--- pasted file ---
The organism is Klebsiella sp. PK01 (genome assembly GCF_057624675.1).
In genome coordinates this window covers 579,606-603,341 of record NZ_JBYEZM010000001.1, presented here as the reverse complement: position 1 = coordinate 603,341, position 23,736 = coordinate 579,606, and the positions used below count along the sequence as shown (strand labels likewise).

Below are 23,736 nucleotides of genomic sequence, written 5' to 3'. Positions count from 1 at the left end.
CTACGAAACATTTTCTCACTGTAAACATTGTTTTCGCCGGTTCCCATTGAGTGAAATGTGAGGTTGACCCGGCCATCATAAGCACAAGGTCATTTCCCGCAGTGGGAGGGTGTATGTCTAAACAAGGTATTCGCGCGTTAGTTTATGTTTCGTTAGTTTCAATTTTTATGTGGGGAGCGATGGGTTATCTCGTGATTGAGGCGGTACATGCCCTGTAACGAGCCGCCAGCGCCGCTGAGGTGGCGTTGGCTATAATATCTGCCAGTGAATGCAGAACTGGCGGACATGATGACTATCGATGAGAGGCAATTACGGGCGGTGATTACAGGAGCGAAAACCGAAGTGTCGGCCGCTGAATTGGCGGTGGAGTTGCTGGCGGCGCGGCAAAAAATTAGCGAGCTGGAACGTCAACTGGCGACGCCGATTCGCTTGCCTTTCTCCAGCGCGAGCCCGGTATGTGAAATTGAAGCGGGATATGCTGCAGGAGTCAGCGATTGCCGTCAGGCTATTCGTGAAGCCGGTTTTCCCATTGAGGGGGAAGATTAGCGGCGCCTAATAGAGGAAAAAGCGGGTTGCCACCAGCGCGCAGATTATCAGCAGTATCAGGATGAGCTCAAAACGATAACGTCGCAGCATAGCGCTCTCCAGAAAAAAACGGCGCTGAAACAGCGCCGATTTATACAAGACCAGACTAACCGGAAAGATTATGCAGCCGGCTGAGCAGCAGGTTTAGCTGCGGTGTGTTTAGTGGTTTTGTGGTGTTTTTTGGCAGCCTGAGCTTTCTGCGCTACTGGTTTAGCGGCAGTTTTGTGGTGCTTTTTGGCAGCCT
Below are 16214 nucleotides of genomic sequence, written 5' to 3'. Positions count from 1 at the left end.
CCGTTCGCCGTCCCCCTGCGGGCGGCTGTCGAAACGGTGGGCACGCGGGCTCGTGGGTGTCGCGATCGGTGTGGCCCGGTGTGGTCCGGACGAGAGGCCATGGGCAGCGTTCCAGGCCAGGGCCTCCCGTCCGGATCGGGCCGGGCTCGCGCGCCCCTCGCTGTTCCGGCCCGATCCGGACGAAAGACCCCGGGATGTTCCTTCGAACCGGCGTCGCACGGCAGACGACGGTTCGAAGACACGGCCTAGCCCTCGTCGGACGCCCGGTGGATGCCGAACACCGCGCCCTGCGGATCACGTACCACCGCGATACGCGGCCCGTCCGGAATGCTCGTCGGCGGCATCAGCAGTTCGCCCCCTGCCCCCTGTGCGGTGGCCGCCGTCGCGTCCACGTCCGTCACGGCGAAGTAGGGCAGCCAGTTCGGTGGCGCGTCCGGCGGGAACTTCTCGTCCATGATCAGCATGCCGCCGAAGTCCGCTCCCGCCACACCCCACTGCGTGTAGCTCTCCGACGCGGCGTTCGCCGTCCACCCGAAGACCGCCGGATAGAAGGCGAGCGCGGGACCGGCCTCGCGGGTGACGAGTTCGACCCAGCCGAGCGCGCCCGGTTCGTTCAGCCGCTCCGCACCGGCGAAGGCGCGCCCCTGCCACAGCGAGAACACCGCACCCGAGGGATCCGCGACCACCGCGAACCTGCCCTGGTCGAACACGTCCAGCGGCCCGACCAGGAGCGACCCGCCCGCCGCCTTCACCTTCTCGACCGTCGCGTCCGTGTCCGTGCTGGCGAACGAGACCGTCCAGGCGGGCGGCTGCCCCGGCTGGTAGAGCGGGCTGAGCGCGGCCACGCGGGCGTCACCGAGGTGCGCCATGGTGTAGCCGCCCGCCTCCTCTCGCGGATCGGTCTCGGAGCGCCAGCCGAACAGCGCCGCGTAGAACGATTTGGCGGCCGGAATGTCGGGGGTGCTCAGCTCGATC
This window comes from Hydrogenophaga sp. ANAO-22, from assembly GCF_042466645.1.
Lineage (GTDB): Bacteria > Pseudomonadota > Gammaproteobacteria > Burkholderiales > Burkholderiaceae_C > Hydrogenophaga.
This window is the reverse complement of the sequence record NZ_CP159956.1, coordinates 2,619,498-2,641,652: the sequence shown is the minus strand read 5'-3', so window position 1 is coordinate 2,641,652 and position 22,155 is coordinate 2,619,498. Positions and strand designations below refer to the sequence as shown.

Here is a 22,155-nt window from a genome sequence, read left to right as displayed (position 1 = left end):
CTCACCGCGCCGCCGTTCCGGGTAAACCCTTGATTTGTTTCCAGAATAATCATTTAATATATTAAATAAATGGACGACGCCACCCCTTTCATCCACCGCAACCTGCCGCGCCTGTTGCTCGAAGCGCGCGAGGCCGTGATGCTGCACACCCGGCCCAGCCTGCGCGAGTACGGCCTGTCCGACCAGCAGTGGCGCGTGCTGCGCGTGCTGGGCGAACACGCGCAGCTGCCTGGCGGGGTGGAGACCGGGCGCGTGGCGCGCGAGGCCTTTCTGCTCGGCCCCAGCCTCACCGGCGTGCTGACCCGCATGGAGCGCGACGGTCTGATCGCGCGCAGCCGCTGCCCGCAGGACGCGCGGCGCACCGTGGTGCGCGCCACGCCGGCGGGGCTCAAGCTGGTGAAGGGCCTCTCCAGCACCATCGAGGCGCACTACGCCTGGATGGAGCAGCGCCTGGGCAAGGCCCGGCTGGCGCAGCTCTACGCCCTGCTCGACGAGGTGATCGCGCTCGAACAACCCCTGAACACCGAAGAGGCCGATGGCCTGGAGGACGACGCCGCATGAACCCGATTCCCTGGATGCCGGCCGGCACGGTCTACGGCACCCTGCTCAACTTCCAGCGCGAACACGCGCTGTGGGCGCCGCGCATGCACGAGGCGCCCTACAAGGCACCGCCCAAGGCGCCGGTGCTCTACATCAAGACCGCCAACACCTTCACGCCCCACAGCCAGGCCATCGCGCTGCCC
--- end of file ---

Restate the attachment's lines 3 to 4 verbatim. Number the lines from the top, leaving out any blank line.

Below are 23,736 nucleotides of genomic sequence, written 5' to 3'. Positions count from 1 at the left end.
CTACGAAACATTTTCTCACTGTAAACATTGTTTTCGCCGGTTCCCATTGAGTGAAATGTGAGGTTGACCCGGCCATCATAAGCACAAGGTCATTTCCCGCAGTGGGAGGGTGTATGTCTAAACAAGGTATTCGCGCGTTAGTTTATGTTTCGTTAGTTTCAATTTTTATGTGGGGAGCGATGGGTTATCTCGTGATTGAGGCGGTACATGCCCTGTAACGAGCCGCCAGCGCCGCTGAGGTGGCGTTGGCTATAATATCTGCCAGTGAATGCAGAACTGGCGGACATGATGACTATCGATGAGAGGCAATTACGGGCGGTGATTACAGGAGCGAAAACCGAAGTGTCGGCCGCTGAATTGGCGGTGGAGTTGCTGGCGGCGCGGCAAAAAATTAGCGAGCTGGAACGTCAACTGGCGACGCCGATTCGCTTGCCTTTCTCCAGCGCGAGCCCGGTATGTGAAATTGAAGCGGGATATGCTGCAGGAGTCAGCGATTGCCGTCAGGCTATTCGTGAAGCCGGTTTTCCCATTGAGGGGGAAGATTAGCGGCGCCTAATAGAGGAAAAAGCGGGTTGCCACCAGCGCGCAGATTATCAGCAGTATCAGGATGAGCTCAAAACGATAACGTCGCAGCATAGCGCTCTCCAGAAAAAAACGGCGCTGAAACAGCGCCGATTTATACAAGACCAGACTAACCGGAAAGATTATGCAGCCGGCTGAGCAGCAGGTTTAGCTGCGGTGTGTTTAGTGGTTTTGTGGTGTTTTTTGGCAGCCTGAGCTTTCTGCGCTACTGGTTTAGCGGCAGTTTTGTGGTGCTTTTTGGCAGCCT